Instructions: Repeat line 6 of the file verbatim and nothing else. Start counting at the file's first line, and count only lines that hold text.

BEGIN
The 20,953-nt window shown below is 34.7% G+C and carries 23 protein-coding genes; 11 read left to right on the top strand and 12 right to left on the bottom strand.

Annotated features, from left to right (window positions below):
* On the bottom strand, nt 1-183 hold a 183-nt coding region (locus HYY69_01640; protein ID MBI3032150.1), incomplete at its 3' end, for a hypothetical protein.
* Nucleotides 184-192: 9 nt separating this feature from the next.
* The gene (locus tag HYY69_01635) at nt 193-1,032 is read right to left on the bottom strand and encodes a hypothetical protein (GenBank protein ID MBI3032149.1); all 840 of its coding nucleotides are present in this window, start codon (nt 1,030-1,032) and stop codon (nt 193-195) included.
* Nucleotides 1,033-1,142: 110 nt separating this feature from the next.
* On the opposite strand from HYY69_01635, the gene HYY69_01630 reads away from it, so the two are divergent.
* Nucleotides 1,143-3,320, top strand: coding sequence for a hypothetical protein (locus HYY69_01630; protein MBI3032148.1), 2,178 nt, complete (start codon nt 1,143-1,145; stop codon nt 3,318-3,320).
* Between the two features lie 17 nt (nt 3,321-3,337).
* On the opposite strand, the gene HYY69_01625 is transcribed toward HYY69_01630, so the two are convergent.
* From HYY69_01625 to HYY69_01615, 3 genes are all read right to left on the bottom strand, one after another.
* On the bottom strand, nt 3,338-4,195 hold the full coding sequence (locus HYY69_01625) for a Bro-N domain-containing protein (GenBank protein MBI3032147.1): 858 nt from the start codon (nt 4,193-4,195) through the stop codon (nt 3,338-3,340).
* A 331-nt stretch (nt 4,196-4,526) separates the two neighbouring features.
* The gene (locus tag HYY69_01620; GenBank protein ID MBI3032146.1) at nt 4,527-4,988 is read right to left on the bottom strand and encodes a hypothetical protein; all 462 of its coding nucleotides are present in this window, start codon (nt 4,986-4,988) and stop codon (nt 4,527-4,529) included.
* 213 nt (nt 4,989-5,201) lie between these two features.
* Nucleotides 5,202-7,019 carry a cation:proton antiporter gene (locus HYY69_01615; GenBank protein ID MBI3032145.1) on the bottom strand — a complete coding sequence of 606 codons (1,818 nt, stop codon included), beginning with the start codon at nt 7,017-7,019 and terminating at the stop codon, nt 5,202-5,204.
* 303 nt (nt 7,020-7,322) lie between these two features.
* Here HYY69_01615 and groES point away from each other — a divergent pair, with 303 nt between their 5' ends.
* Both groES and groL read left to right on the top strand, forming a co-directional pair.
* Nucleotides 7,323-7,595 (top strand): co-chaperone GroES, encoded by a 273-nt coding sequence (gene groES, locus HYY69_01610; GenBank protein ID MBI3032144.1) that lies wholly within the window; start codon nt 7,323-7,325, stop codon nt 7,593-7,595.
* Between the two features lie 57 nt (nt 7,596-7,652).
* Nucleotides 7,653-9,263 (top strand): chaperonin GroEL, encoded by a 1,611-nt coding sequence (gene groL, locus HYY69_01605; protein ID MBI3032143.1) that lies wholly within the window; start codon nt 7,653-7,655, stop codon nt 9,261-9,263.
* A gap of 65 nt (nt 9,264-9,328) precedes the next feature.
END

* Nucleotides 1,033-1,142: 110 nt separating this feature from the next.